The first publicly available wine from the Briede Family Vineyards
We are proud to introduce our first official wine from the Briede Family Vineyards. Verde was made from Certified Organic Cayuga white grapes grown on our farm. There were only 44 cases of this wine produced, therefore we will be selling this exclusively out of our tasting room, opening this summer. Our Cayuga field consists of approximately 750 plants in their 4th leaf. Verde can best be described as a light, clean wine with a refreshing taste of crisp apple- perfect for a summer day. The rest we leave up to you to experience. Due to its low alcohol and sulfites it will drink very easily.
Cayuga, our white grape, is a mid-season ripening grape that is a cross between Schuyler and Seyval Blanc. It has good acid balance and we use it to make a sparkling white wine. It produces lots of clusters and the yields are huge.
It is the most popular grape variety ever developed by the Geneva Wine Grape Breeding Program at Cornell University. Schuyler itself is a hybrid of Zinfandel. This grape, depending on when it’s harvested, can produce sparkling wines, semi-dry or dry that have a clean floral and fruity flavor of apples, peaches, soft pineapples, spiced pears, grapefruit, and lemons. Made semi-sweet, it has notes of a fruit bowl of oranges, ripe pineapples, grapefruit and honey.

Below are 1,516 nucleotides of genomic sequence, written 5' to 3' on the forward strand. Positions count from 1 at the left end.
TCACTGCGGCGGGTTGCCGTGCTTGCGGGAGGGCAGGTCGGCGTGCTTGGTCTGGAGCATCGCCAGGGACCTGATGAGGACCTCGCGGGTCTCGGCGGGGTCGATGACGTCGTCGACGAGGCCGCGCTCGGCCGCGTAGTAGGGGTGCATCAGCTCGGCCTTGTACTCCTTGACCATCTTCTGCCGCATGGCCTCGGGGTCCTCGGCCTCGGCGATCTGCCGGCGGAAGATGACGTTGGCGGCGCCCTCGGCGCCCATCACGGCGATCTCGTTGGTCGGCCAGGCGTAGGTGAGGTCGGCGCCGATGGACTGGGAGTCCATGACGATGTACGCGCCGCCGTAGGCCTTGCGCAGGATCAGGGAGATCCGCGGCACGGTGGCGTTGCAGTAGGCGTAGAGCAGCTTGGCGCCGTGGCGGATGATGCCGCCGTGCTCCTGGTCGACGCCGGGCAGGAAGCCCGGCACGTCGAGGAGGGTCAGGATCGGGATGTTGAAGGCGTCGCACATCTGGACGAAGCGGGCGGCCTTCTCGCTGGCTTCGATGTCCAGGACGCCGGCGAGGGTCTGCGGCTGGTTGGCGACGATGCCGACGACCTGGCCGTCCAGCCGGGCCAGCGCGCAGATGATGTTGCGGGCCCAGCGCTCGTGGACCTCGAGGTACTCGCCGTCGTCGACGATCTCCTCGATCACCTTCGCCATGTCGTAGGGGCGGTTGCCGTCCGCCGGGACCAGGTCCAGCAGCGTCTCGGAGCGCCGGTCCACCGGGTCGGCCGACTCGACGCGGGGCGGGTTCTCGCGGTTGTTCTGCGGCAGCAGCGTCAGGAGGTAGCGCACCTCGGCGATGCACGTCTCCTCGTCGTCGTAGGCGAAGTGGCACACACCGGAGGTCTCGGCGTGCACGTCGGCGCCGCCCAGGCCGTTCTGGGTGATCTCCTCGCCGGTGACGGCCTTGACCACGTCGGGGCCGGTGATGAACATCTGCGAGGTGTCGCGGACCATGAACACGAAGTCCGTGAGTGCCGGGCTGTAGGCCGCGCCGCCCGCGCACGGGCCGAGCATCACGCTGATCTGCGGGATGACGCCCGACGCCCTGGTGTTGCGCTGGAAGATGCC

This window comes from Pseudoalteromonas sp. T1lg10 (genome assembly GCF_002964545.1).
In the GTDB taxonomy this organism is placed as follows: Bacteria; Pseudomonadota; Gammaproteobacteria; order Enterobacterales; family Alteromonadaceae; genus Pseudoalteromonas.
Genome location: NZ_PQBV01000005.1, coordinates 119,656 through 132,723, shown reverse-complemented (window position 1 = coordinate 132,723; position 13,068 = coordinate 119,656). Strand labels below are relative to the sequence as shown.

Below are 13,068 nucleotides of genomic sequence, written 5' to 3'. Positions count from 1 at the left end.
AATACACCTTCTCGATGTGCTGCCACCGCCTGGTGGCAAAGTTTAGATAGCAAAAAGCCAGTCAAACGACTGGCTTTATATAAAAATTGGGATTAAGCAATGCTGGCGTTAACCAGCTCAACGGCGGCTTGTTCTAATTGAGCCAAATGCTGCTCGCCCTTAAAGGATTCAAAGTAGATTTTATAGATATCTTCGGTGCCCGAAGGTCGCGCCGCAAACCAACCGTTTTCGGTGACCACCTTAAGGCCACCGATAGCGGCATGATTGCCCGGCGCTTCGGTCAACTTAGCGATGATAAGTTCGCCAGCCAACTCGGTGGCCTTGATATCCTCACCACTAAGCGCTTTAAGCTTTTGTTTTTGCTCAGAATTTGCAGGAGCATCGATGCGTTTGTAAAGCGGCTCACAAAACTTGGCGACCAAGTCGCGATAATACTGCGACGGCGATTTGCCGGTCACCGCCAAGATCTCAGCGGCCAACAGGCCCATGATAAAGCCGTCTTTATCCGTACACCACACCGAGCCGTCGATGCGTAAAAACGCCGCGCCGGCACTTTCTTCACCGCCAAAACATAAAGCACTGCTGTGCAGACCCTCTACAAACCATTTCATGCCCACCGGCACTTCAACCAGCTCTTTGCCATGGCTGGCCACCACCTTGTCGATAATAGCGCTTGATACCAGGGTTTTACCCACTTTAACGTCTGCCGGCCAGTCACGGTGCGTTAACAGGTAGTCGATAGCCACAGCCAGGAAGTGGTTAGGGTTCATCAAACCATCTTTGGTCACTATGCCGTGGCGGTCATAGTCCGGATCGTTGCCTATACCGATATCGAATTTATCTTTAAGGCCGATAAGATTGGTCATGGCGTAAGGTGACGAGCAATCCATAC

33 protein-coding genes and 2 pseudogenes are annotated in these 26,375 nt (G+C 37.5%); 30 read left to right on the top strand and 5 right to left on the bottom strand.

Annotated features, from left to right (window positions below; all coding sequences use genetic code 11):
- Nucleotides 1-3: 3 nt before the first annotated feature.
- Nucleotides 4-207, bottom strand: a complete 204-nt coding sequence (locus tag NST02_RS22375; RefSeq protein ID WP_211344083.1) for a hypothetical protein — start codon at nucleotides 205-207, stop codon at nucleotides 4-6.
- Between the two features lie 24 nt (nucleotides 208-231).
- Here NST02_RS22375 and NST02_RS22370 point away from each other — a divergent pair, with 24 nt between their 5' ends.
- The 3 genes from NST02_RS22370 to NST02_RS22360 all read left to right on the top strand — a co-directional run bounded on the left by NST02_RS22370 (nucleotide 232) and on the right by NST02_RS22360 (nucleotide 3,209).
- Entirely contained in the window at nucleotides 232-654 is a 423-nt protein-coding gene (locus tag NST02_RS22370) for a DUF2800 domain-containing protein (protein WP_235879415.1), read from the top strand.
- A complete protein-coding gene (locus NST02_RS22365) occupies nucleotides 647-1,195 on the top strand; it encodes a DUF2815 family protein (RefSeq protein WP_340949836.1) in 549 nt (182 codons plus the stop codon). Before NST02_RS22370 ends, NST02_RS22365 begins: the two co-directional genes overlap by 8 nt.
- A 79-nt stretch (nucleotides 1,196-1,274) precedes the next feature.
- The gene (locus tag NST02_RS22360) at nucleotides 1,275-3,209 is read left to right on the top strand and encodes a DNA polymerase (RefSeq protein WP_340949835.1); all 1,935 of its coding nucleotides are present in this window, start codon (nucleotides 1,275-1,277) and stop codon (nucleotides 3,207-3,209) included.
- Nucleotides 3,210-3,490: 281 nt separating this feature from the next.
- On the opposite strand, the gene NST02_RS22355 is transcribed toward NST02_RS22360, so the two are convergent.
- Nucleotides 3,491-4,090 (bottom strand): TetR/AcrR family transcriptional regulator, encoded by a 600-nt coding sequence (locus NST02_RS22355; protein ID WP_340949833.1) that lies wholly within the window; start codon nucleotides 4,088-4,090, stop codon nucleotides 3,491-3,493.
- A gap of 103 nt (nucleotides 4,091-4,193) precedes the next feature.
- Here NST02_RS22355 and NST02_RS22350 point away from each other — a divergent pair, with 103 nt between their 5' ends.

We love this grape and so far, it’s proving easy to grow.
Arandell was the first Briede Family Vineyard grape of choice. The thought behind Arandell was to cross a high quality wine grape with a disease resistance vine. Since we are an organic vineyard this plays an important role in grape variety selections since we cannot and do not want to spray any chemicals to combat disease.
Wines produced from the Arandell grape are densely colored, have light to moderate tannins, and exhibit notes of dark berry fruit (blueberry, black cherry), tobacco and hints of black pepper or cedar on the finish. In cooler years, tasters note slight vegetable character, tending towards green pepper or currant leaf rather than hybrid-like. (Cornell University publication)